Obama: Best Decision of SCOTUS Was Denial of Certiorari in SSM Cases

October 20th, 2014

President Obama reveals to Jeff Toobin that the best decision of the Supreme Court was to deny certiorari in the same-sex marriage cases.

I asked him to name the best Supreme Court decision of his tenure. When the Court upheld the constitutionality of the Affordable Care Act, in 2012? When it struck down the Defense of Marriage Act, a year later? Neither, it turned out.

“In some ways, the decision that was just handed down to not do anything about what states are doing on same-sex marriage may end up being as consequential—from my perspective, a positive sense—as anything that’s been done,” the President said. “Because I think it really signals that although the Court was not quite ready—it didn’t have sufficient votes to follow Loving v. Virginia and go ahead and indicate an equal-protection right across the board—it was a consequential and powerful signal of the changes that have taken place in society and that the law is having to catch up.” In the Loving decision, from 1967, the Court held that states could no longer ban racial intermarriage.

In other words, Obama’s favorite decision was one in which the Court allowed the political process to go forward, one state at a time. Not long ago, the President described his foreign-policy doctrine as one that “avoids errors. You hit singles, you hit doubles.” On same-sex marriage, the Supreme Court had hit a single, or maybe a double, and that was fine with him.

Obama opposed marriage equality until May of 2012. He told me that he now believes the Constitution requires all states to allow same-sex marriage, an argument that his Administration has not yet made before the Supreme Court. “Ultimately, I think the Equal Protection Clause does guarantee same-sex marriage in all fifty states,” he said. “But, as you know, courts have always been strategic. There have been times where the stars were aligned and the Court, like a thunderbolt, issues a ruling like Brown v. Board of Education, but that’s pretty rare. And, given the direction of society, for the Court to have allowed the process to play out the way it has may make the shift less controversial and more lasting.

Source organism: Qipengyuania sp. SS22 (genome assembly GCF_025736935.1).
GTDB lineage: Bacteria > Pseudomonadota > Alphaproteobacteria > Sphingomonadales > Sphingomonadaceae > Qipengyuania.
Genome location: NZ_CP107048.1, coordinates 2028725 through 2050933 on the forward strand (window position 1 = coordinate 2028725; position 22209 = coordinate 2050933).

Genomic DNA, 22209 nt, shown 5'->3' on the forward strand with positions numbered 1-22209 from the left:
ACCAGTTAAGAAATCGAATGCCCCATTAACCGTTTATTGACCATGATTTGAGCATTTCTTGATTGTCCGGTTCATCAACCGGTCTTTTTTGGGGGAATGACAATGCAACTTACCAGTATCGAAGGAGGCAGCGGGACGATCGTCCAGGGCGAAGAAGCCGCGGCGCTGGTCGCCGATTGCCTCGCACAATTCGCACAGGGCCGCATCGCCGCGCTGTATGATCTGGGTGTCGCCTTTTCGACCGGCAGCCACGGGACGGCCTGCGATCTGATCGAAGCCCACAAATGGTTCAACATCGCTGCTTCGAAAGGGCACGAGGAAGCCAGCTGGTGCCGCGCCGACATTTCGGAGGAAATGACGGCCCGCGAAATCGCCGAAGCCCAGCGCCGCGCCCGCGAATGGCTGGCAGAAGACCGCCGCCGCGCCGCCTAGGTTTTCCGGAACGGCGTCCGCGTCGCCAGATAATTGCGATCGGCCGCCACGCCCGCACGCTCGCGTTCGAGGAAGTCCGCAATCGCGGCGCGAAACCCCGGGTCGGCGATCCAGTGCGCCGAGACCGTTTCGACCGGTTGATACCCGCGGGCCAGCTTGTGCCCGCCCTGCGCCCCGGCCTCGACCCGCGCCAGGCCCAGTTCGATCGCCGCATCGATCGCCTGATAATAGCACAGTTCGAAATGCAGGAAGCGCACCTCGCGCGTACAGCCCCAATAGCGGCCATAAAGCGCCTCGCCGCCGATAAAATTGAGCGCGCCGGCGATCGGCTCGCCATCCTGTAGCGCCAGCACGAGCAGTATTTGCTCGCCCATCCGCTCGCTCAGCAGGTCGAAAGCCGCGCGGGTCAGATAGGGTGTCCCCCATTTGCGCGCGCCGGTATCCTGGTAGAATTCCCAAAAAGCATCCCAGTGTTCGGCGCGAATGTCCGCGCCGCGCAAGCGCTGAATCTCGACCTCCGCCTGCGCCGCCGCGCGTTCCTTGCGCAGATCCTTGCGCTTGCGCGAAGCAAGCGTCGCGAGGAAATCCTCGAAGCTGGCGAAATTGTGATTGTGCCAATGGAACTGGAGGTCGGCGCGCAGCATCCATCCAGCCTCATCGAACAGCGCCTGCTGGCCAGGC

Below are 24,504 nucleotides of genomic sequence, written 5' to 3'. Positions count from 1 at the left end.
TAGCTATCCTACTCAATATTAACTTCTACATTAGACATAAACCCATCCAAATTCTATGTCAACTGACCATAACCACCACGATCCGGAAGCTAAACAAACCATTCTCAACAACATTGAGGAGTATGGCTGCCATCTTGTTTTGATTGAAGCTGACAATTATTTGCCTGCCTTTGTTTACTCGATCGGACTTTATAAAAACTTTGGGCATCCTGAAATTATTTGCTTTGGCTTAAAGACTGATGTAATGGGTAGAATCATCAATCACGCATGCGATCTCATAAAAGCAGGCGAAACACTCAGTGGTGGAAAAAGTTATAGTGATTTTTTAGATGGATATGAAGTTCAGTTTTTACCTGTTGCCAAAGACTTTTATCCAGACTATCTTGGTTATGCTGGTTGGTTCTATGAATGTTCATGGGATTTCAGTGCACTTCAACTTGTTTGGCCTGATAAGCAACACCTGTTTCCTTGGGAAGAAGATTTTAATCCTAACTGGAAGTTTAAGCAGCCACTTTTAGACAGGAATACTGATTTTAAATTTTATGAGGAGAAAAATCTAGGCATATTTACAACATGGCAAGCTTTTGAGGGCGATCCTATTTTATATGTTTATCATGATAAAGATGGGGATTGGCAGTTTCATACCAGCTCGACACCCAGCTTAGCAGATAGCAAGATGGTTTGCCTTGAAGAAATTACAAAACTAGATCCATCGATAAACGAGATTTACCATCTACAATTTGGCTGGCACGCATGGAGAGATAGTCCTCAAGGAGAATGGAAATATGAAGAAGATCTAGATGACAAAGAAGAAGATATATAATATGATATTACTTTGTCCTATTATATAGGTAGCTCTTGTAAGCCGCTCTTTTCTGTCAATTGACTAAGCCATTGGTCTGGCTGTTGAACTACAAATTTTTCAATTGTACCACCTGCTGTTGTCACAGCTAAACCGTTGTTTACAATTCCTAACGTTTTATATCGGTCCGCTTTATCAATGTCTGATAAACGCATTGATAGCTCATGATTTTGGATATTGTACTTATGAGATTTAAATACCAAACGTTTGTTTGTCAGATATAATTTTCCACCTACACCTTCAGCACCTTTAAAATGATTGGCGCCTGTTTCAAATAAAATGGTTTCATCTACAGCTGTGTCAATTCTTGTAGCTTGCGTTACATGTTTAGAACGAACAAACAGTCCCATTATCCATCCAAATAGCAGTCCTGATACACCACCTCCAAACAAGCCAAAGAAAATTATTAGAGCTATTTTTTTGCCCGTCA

This is a remarkable answer. When he says “strategic,” he means “political,” in the sense of the Warren Court making calculated decisions of how best to advance policy. By the way, I’m not sure that anyone actually believes he had this constitutional epiphany in May of 2012. Rather–as I wrote at the time–Vice President Biden forced his hand.

Update: A colleague on Facebook made an important point. It is simply not true that the “Court allowed the political process to go forward, one state at a time.” This is an instance where the judicial process went forward, one court at a time. All of the states that eliminated their bans on same-sex marriage by legislative process did not need to rely on the judicial process. Here, it is the courts that started the process, but the Court did not complete it. Obama’s explanation betrays a startling lack of concern for the difference between the political and judicial process–this is very much in keeping with his critical view of the law.